Article Open Access

Proteomic Analysis of Pleurotus ostreatus Grown on Glucose and Xylose Mixtures in Submerged Fermentation Provides Insights into Differentiated Mycelial Composition

Synthetic Biology and Engineering. 2024, 2(1), 10006;
Biotechnology Laboratory, Department of Biological Applications and Technologies, University of Ioannina, 45110 Ioannina, Greece
Biomedical Sciences Research Center “Alexander Fleming”, 16672 Vari, Greece
Authors to whom correspondence should be addressed.

Received: 07 Feb 2024    Accepted: 18 Mar 2024    Published: 25 Mar 2024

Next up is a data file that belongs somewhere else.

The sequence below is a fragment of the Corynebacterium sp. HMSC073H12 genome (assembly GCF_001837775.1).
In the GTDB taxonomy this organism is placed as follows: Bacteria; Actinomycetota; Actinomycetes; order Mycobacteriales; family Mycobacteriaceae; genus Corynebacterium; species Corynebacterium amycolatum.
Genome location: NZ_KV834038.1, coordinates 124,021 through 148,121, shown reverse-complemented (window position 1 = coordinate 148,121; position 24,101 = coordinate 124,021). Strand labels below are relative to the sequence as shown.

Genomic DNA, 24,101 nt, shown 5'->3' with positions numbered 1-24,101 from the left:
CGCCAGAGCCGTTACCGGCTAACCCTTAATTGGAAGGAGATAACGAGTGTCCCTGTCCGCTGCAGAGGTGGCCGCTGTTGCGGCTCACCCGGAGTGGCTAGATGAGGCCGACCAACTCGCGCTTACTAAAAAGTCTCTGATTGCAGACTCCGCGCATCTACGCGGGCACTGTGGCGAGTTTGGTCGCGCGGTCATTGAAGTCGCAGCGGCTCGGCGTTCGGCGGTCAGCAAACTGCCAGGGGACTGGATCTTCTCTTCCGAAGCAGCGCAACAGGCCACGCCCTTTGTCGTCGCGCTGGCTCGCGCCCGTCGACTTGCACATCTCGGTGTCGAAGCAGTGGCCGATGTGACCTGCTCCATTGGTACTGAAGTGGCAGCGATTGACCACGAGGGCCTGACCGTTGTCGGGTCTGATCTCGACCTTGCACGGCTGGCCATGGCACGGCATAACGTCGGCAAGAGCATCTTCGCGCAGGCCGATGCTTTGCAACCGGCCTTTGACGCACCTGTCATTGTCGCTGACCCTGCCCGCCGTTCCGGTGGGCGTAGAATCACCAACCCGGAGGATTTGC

Pleurotus ostreatus, an edible white-rot fungus of great commercial and nutritional value, grows by metabolizing mainly glucose and xylose, the two major sugars in lignocellulosic biomass. In this study, a comparative proteomic analysis of P. ostreatus grown in submerged fermentation on a medium with glucose, xylose and mixtures of them as carbon sources was conducted. In the same conditions, the metabolic response of the fungus was evaluated in the production of the main nutritional components of the fungus such as proteins, lipids, and intracellular and extracellular polysaccharides. The proteomic analysis revealed that glucose and xylose upregulate different clusters of proteins. Glucose mainly up-regulates macromolecule metabolic processes, translation and glycolysis whereas xylose up-regulates, small molecule metabolic processes and tricarboxylic acid cycle (TCA). The mixtures show mostly similarities with the proteome response to glucose, although there are differential responses depending on xylose concentration. The carbon source type found to affect the basic macromolecule metabolic processes, with amino acids biosynthesis to differentiate mostly. An analysis of the upregulated proteins through the STRING database revealed that xylose upregulates mostly proteins related to amino acid biosynthesis. Leucine, Valine and Isoleucine biosynthesis pathways were found to be the most triggered pathway. All the branched-chain amino acids (BCAAs)-related enzymes intensities were gradually increased when xylose concentration was increased in the growth medium. BCAAs play an important role in the human diet so the enhancement of BCAAs biosynthesis pathway for P. ostreatus could convert it to a very remarkable protein substitute in human diet. These findings provide new insights into the proteomic and metabolic response of the fungus to the major sugars of lignocellulosic biomass, which are not well understood until now. 


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